Once upon a time, buying winter boots was pretty simple. You didn't have a lot of choices, and what was available was frequently warm enough for an arctic expedition and weighed just slightly less than a heavy ball and chain. Hmmm...how times change.
Today, there are enough winter and snow boot varieties available to fill a sizable shoe store all by itself. Unfortunately, along with all these choices has come a bewildering array of insulation types, much of which is couched in rather obscure but important sounding terminology. So let's cut through the jargon, and get to what is important—what type of insulation you want in a boot and how much you need.
Since this page is rather lengthy, here are quick links to all sub-sections:
What Isn’t Insulation
There’s lots of terminology slung around today when shopping for winter boots. With all this terminology floating around, it is often difficult to determine precisely "what is what." In particular, I’ve found lots of confusion surrounds two words commonly found online when shopping for winter boots—Gore-Tex and Thermaplush.
Gore-Tex is not insulation. Many boots are "Gore-Tex" boots, which is a good thing. Unhelpfully, many Gore-Tex boots are labeled in ways that give the impression that the boot is insulated with Gore-Tex. Instead, Gore-Tex is a thin membrane of microscopic pores that surrounds part of the boot. The Gore-Tex’s function is to prevent external water from entering the boot while still allowing perspiration from the foot to escape. Gore-Tex, and other similar synthetic membranes such as Dri-Plus, accomplish this because water vapor from a foots perspiration is smaller in size than external water droplets. For this reason, Gore-Tex is a wonderful fabric for waterproofing not just footwear, but jackets, pants, hats, gloves and many other things (I’ve seen Gore-Tex computer backpacks). Just remember that Gore-Tex, all by itself, has virtually no insulation properties whatsoever.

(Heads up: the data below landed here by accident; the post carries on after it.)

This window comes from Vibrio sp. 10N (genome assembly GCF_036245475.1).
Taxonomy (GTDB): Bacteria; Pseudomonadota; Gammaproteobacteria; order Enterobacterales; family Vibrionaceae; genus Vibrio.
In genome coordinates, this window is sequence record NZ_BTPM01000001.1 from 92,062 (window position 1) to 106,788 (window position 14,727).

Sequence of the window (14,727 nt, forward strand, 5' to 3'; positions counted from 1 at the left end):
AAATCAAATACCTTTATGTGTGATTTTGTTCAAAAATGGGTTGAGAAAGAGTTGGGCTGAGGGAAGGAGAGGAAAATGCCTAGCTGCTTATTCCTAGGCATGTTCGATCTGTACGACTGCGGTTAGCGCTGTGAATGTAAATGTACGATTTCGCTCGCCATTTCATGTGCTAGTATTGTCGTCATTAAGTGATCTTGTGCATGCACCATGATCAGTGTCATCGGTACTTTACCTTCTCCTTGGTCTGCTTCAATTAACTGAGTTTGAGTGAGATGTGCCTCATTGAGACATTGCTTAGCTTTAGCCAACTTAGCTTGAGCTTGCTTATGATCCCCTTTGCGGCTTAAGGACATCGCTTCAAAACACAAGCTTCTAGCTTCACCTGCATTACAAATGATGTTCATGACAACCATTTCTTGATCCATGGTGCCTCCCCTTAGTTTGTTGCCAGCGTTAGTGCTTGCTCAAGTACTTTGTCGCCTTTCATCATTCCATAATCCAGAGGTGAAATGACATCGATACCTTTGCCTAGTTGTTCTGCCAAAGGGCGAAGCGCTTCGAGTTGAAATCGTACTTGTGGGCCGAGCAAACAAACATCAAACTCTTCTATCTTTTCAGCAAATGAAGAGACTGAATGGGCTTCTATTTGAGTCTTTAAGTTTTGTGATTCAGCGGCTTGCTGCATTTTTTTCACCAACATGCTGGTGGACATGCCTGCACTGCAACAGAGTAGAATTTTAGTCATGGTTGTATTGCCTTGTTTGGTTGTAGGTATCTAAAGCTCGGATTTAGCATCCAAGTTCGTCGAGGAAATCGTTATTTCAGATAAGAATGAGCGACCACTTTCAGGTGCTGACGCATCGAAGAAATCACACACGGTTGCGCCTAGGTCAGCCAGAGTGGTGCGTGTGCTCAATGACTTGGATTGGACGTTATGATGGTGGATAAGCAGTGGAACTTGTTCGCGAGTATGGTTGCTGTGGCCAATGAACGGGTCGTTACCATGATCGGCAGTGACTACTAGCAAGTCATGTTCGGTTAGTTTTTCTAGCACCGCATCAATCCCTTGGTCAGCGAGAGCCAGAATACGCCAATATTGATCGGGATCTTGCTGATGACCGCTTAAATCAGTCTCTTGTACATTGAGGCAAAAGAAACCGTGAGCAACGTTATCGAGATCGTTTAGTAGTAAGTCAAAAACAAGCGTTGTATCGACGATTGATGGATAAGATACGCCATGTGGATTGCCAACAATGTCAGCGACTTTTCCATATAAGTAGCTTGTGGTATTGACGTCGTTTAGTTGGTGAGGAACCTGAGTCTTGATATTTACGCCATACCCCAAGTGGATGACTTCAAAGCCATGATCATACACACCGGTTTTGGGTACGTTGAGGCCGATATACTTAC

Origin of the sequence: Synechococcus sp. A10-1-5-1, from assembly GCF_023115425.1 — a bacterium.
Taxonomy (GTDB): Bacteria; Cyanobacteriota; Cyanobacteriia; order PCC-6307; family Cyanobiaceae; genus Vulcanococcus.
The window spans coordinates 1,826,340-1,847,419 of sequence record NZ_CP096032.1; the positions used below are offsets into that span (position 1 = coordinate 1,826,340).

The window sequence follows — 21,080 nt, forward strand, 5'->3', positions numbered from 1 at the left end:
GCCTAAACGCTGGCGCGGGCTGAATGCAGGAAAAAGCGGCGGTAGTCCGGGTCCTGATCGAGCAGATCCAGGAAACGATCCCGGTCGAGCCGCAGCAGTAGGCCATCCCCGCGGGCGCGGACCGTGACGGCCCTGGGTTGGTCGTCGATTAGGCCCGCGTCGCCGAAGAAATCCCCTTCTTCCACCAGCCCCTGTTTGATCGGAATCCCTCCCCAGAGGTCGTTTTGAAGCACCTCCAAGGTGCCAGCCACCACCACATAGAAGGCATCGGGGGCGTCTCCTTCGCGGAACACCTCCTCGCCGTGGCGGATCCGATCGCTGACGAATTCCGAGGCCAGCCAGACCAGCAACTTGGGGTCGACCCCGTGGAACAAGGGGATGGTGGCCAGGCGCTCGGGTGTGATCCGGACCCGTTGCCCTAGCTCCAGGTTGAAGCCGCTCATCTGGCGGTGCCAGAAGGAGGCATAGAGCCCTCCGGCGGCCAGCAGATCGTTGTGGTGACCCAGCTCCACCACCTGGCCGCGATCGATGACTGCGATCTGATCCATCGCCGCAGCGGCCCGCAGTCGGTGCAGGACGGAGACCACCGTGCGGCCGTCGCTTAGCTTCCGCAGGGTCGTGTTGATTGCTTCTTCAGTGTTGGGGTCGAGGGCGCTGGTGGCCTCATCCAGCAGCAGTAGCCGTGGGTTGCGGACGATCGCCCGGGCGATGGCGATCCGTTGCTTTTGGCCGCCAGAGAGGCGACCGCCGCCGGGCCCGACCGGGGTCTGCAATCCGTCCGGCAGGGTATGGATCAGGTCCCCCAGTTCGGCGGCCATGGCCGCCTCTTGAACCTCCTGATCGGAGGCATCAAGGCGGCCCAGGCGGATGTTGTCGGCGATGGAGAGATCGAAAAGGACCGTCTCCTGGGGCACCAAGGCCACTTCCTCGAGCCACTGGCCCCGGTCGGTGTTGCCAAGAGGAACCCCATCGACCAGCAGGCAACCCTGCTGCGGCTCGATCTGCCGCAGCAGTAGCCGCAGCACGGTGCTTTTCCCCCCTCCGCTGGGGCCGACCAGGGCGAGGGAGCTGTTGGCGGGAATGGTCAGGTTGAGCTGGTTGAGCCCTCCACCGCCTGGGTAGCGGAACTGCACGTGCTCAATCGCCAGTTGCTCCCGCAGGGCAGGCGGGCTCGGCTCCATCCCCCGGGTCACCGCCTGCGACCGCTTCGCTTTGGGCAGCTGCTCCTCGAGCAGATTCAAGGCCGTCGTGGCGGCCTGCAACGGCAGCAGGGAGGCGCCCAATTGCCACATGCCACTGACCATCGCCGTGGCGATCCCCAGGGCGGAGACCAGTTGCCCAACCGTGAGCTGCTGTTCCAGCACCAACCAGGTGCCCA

Thermaplush, which is found in Baffin Boots and many other items, such as blankets, also is not insulation. Instead, Thermaplush is a comfort layer next to the foot. Basically, it is the most innermost layer of the boot, or the part which touches your foot when you wear the boot. Being very soft, almost velvety smooth, the purpose of Thermaplush is to simply provide comfort and a luxurious feel. But again, all by itself, Thermaplush provides little insulation value.
Now, with all that out of the way, let’s move on to the different types of winter boot insulation.
Thinsulate Insulation & Other Synthetic Insulations